A prototype electronic sensor that emits current when it detects the anticancer drug afimoxifene. Rice University synthetic biologists created the device to demonstrate a new method that could slash the costs of creating wearable monitors for precision, automated drug dosing of chemotherapies and other drugs. (Credit: Jeff Fitlow/Rice University)

Biologists have found a way to piggyback on the glucose monitoring technology used in automated insulin dosing systems and make it universally applicable for the monitoring and dosing of virtually any drug. The team modifed a blood-glucose sensor to detect the anticancer drug afimoxifene, an estrogen inhibitor that patient’s bodies also make after they take the chemotherapy tamoxifen.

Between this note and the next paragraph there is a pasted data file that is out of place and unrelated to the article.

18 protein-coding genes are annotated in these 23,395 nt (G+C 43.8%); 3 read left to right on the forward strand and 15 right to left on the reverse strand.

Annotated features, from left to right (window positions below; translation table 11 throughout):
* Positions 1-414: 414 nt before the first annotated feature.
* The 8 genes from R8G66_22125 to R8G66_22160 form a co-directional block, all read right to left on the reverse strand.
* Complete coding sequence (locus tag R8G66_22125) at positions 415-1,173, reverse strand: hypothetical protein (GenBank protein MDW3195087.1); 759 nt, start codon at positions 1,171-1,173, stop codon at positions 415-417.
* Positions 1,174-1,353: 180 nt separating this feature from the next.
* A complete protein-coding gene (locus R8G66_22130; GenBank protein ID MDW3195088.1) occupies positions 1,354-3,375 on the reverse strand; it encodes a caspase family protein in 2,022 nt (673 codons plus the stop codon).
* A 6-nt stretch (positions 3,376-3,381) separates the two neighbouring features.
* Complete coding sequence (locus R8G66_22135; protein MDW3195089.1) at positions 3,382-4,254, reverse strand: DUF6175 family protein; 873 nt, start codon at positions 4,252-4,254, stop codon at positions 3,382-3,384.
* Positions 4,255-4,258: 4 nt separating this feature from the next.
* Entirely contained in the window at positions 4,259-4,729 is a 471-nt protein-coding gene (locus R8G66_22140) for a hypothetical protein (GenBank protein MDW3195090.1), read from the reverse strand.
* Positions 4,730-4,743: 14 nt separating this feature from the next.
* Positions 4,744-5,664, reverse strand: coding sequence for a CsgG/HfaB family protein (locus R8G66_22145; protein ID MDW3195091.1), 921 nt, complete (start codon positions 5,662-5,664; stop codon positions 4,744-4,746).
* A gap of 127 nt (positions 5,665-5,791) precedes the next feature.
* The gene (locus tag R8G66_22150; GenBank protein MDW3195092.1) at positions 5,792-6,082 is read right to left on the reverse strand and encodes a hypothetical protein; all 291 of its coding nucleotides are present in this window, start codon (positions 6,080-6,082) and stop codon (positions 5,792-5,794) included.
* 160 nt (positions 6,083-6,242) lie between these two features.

By building on mature biosensing technology that’s commercially available at most drug stores for under $20, they hope to speed the development of automated dosing systems for chemotherapies and other drugs as well as other technologies for real-time monitoring of biomarkers in the blood.

The lab is already working on both ways to improve the sensitivity of glucose-based drug tests and methods to rapidly identify glucose-oxidizing proteins that can detect drugs other than afimoxifene. A key feature of the technology is that it produces an electrical output.